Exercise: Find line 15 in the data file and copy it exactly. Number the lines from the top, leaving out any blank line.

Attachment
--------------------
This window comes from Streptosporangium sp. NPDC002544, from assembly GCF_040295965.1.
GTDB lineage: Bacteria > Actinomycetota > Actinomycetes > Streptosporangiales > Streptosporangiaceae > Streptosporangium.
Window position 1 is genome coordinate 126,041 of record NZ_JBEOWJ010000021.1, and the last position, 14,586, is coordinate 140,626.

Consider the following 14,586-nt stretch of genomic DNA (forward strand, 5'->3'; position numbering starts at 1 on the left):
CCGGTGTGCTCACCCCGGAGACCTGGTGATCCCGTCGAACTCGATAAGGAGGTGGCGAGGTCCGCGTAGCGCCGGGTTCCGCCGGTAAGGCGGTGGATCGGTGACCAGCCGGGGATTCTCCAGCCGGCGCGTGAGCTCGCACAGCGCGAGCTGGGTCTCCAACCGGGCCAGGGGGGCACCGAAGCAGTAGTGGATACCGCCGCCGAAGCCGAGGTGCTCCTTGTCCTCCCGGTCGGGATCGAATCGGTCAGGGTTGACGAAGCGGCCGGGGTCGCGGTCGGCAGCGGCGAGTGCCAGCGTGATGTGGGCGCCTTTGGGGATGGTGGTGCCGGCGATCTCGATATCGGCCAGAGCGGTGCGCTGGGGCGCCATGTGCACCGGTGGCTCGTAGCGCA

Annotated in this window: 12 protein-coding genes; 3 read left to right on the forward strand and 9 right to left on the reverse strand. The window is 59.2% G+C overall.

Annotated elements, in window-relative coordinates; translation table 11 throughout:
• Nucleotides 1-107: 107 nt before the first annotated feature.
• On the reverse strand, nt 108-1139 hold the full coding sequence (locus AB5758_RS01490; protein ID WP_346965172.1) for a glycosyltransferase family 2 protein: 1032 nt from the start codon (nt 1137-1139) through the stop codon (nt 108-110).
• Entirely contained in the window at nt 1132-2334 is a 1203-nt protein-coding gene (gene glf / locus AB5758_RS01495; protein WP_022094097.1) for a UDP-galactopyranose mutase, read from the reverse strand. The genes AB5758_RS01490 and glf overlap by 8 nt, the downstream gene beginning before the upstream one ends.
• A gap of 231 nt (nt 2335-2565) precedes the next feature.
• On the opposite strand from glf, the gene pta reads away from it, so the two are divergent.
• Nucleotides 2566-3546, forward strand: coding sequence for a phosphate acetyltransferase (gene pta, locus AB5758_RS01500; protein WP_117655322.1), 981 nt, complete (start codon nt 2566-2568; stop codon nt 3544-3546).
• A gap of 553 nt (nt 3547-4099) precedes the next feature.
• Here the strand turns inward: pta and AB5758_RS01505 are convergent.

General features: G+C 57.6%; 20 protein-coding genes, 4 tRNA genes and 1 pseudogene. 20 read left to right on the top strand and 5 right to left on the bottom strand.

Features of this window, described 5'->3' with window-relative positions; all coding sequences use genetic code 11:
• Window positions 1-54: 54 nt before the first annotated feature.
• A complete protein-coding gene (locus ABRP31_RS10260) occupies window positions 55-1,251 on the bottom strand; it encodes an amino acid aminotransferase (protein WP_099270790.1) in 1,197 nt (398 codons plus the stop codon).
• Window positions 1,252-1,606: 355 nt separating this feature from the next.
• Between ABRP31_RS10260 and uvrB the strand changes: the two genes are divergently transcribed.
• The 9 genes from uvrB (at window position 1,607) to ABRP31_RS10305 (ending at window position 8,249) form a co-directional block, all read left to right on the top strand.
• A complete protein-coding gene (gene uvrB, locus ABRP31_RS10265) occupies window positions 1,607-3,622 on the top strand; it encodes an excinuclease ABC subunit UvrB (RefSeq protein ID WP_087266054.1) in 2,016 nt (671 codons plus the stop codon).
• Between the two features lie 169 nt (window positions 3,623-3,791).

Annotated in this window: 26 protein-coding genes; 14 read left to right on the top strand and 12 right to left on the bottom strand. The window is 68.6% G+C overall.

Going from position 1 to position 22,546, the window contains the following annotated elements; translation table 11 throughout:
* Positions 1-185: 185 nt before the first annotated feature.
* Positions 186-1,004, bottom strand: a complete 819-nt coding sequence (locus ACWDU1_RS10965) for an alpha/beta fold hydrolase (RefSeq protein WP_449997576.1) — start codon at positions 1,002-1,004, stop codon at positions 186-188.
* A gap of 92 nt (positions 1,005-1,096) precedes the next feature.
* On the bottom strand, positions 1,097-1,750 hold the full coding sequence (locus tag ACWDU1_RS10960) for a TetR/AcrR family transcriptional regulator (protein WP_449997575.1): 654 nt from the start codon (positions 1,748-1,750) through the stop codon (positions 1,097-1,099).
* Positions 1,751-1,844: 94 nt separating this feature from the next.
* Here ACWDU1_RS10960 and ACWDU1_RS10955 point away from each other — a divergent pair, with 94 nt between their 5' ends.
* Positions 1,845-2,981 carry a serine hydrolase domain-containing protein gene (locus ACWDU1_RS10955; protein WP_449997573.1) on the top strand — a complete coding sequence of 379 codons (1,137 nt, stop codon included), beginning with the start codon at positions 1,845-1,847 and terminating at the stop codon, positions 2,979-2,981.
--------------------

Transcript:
• Here the strand turns inward: pta and AB5758_RS01505 are convergent.